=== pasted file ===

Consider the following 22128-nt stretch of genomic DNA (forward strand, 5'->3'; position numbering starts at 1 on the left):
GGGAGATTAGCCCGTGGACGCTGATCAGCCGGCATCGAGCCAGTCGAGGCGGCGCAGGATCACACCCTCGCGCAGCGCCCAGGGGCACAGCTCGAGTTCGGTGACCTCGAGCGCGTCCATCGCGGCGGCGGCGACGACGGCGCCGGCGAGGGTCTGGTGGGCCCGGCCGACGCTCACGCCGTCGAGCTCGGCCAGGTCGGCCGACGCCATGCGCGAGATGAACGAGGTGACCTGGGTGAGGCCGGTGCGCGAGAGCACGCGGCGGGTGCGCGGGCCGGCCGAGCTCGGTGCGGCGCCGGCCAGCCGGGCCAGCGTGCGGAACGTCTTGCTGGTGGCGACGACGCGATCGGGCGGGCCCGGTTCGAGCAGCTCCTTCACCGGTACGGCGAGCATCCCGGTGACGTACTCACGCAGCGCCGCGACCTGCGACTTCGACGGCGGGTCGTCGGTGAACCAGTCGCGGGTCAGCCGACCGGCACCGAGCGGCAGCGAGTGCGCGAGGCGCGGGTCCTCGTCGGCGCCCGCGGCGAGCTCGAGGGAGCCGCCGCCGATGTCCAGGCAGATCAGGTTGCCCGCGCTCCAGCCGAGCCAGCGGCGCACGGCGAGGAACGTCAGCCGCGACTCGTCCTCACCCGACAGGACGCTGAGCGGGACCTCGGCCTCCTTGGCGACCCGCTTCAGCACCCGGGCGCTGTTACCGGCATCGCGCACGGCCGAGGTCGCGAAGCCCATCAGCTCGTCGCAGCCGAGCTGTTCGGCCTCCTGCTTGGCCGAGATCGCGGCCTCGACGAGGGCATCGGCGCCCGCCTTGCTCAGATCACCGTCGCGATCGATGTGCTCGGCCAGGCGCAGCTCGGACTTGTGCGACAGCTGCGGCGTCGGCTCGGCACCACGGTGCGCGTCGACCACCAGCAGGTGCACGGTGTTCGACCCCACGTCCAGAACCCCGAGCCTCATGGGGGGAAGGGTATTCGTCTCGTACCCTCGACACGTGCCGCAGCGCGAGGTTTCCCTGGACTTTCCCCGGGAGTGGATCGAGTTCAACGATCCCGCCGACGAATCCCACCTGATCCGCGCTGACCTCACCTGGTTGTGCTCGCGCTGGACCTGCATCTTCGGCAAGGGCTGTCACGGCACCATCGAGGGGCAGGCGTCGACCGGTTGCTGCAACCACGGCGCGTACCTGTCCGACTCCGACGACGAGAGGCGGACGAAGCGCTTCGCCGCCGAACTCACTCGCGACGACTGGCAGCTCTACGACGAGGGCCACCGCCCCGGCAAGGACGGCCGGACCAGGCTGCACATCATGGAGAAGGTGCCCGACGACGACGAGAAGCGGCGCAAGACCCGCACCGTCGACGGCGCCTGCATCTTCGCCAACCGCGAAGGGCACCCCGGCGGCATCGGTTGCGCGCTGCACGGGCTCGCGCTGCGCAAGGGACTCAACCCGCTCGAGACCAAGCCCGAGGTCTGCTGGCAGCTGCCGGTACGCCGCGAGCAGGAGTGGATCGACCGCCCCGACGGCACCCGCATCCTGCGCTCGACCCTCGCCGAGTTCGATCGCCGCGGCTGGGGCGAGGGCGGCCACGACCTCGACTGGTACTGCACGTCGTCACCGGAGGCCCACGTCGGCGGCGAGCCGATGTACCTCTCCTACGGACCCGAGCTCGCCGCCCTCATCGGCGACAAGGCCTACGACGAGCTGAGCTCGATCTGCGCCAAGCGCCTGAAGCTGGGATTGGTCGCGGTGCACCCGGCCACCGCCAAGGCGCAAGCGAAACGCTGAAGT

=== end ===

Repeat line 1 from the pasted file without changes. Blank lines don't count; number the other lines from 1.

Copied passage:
Consider the following 22128-nt stretch of genomic DNA (forward strand, 5'->3'; position numbering starts at 1 on the left):